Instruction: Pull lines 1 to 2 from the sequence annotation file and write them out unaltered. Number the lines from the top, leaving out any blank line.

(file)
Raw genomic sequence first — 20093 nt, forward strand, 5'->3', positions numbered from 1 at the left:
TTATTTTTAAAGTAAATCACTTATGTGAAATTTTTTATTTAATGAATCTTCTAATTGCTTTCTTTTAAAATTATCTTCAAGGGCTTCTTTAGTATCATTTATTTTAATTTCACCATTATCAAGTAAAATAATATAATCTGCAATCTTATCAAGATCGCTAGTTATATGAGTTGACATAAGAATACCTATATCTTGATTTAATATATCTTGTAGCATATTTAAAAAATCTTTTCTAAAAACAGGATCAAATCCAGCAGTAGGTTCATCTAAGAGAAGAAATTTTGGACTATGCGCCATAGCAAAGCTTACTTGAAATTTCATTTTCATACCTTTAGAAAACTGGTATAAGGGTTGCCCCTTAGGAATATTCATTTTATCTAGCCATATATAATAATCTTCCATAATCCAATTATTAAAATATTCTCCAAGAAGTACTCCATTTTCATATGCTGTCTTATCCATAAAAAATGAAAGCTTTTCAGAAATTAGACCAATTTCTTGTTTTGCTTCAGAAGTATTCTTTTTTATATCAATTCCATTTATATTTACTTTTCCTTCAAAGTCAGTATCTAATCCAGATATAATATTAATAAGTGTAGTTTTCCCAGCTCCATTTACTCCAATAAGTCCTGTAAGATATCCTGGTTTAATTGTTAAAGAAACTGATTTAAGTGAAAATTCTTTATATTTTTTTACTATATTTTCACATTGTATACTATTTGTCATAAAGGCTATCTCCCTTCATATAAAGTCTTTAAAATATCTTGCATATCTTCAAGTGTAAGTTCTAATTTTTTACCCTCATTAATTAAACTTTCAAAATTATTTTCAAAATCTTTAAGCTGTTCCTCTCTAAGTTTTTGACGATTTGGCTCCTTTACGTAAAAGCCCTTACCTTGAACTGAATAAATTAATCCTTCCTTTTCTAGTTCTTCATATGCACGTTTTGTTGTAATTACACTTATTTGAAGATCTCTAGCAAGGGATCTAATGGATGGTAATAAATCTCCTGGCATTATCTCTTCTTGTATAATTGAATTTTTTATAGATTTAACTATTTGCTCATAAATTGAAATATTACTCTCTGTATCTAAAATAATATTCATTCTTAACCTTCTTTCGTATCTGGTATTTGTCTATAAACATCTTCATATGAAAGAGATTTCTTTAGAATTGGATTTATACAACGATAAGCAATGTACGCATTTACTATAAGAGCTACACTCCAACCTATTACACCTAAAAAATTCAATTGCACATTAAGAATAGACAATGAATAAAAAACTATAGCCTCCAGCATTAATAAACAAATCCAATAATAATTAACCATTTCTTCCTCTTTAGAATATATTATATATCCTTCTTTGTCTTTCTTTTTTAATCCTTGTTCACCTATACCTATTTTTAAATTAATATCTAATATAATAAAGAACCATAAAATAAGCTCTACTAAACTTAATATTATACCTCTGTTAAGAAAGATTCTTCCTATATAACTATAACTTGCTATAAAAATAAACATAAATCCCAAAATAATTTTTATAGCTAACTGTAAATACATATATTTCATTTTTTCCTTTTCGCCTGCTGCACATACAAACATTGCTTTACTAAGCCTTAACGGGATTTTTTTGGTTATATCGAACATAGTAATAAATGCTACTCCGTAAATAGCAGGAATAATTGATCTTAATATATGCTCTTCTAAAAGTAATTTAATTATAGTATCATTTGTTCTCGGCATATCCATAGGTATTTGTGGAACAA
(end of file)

Raw genomic sequence first — 20093 nt, forward strand, 5'->3', positions numbered from 1 at the left:
TTATTTTTAAAGTAAATCACTTATGTGAAATTTTTTATTTAATGAATCTTCTAATTGCTTTCTTTTAAAATTATCTTCAAGGGCTTCTTTAGTATCATTTATTTTAATTTCACCATTATCAAGTAAAATAATATAATCTGCAATCTTATCAAGATCGCTAGTTATATGAGTTGACATAAGAATACCTATATCTTGATTTAATATATCTTGTAGCATATTTAAAAAATCTTTTCTAAAAACAGGATCAAATCCAGCAGTAGGTTCATCTAAGAGAAGAAATTTTGGACTATGCGCCATAGCAAAGCTTACTTGAAATTTCATTTTCATACCTTTAGAAAACTGGTATAAGGGTTGCCCCTTAGGAATATTCATTTTATCTAGCCATATATAATAATCTTCCATAATCCAATTATTAAAATATTCTCCAAGAAGTACTCCATTTTCATATGCTGTCTTATCCATAAAAAATGAAAGCTTTTCAGAAATTAGACCAATTTCTTGTTTTGCTTCAGAAGTATTCTTTTTTATATCAATTCCATTTATATTTACTTTTCCTTCAAAGTCAGTATCTAATCCAGATATAATATTAATAAGTGTAGTTTTCCCAGCTCCATTTACTCCAATAAGTCCTGTAAGATATCCTGGTTTAATTGTTAAAGAAACTGATTTAAGTGAAAATTCTTTATATTTTTTTACTATATTTTCACATTGTATACTATTTGTCATAAAGGCTATCTCCCTTCATATAAAGTCTTTAAAATATCTTGCATATCTTCAAGTGTAAGTTCTAATTTTTTACCCTCATTAATTAAACTTTCAAAATTATTTTCAAAATCTTTAAGCTGTTCCTCTCTAAGTTTTTGACGATTTGGCTCCTTTACGTAAAAGCCCTTACCTTGAACTGAATAAATTAATCCTTCCTTTTCTAGTTCTTCATATGCACGTTTTGTTGTAATTACACTTATTTGAAGATCTCTAGCAAGGGATCTAATGGATGGTAATAAATCTCCTGGCATTATCTCTTCTTGTATAATTGAATTTTTTATAGATTTAACTATTTGCTCATAAATTGAAATATTACTCTCTGTATCTAAAATAATATTCATTCTTAACCTTCTTTCGTATCTGGTATTTGTCTATAAACATCTTCATATGAAAGAGATTTCTTTAGAATTGGATTTATACAACGATAAGCAATGTACGCATTTACTATAAGAGCTACACTCCAACCTATTACACCTAAAAAATTCAATTGCACATTAAGAATAGACAATGAATAAAAAACTATAGCCTCCAGCATTAATAAACAAATCCAATAATAATTAACCATTTCTTCCTCTTTAGAATATATTATATATCCTTCTTTGTCTTTCTTTTTTAATCCTTGTTCACCTATACCTATTTTTAAATTAATATCTAATATAATAAAGAACCATAAAATAAGCTCTACTAAACTTAATATTATACCTCTGTTAAGAAAGATTCTTCCTATATAACTATAACTTGCTATAAAAATAAACATAAATCCCAAAATAATTTTTATAGCTAACTGTAAATACATATATTTCATTTTTTCCTTTTCGCCTGCTGCACATACAAACATTGCTTTACTAAGCCTTAACGGGATTTTTTTGGTTATATCGAACATAGTAATAAATGCTACTCCGTAAATAGCAGGAATAATTGATCTTAATATATGCTCTTCTAAAAGTAATTTAATTATAGTATCATTTGTTCTCGGCATATCCATAGGTATTTGTGGAACAA